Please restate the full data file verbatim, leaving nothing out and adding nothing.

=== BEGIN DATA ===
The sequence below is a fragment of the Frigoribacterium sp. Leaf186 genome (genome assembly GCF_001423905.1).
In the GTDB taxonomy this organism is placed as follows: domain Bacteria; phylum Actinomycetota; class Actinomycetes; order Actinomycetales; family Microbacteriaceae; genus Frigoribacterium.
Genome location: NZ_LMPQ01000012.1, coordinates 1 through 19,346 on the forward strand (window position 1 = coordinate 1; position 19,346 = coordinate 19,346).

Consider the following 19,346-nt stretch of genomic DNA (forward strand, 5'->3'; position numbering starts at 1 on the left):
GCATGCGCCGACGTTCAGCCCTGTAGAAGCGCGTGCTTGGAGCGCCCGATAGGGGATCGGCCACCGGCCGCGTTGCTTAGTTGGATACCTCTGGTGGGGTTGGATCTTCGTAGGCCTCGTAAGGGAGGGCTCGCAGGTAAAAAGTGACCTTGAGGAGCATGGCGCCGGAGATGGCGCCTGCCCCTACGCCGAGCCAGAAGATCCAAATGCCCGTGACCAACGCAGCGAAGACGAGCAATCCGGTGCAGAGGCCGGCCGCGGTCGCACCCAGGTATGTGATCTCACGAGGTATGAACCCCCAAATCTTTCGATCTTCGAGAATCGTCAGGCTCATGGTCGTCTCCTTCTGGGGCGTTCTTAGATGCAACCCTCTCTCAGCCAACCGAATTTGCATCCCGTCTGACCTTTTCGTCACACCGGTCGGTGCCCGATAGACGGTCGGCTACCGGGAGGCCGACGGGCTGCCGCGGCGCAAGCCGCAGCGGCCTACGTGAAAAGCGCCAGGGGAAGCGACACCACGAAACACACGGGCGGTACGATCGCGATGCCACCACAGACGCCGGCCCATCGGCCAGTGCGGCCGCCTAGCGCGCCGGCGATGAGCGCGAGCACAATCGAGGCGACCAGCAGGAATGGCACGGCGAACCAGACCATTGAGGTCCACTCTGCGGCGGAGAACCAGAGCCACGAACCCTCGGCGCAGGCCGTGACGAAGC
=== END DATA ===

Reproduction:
The sequence below is a fragment of the Frigoribacterium sp. Leaf186 genome (genome assembly GCF_001423905.1).
In the GTDB taxonomy this organism is placed as follows: domain Bacteria; phylum Actinomycetota; class Actinomycetes; order Actinomycetales; family Microbacteriaceae; genus Frigoribacterium.
Genome location: NZ_LMPQ01000012.1, coordinates 1 through 19,346 on the forward strand (window position 1 = coordinate 1; position 19,346 = coordinate 19,346).

Consider the following 19,346-nt stretch of genomic DNA (forward strand, 5'->3'; position numbering starts at 1 on the left):
GCATGCGCCGACGTTCAGCCCTGTAGAAGCGCGTGCTTGGAGCGCCCGATAGGGGATCGGCCACCGGCCGCGTTGCTTAGTTGGATACCTCTGGTGGGGTTGGATCTTCGTAGGCCTCGTAAGGGAGGGCTCGCAGGTAAAAAGTGACCTTGAGGAGCATGGCGCCGGAGATGGCGCCTGCCCCTACGCCGAGCCAGAAGATCCAAATGCCCGTGACCAACGCAGCGAAGACGAGCAATCCGGTGCAGAGGCCGGCCGCGGTCGCACCCAGGTATGTGATCTCACGAGGTATGAACCCCCAAATCTTTCGATCTTCGAGAATCGTCAGGCTCATGGTCGTCTCCTTCTGGGGCGTTCTTAGATGCAACCCTCTCTCAGCCAACCGAATTTGCATCCCGTCTGACCTTTTCGTCACACCGGTCGGTGCCCGATAGACGGTCGGCTACCGGGAGGCCGACGGGCTGCCGCGGCGCAAGCCGCAGCGGCCTACGTGAAAAGCGCCAGGGGAAGCGACACCACGAAACACACGGGCGGTACGATCGCGATGCCACCACAGACGCCGGCCCATCGGCCAGTGCGGCCGCCTAGCGCGCCGGCGATGAGCGCGAGCACAATCGAGGCGACCAGCAGGAATGGCACGGCGAACCAGACCATTGAGGTCCACTCTGCGGCGGAGAACCAGAGCCACGAACCCTCGGCGCAGGCCGTGACGAAGC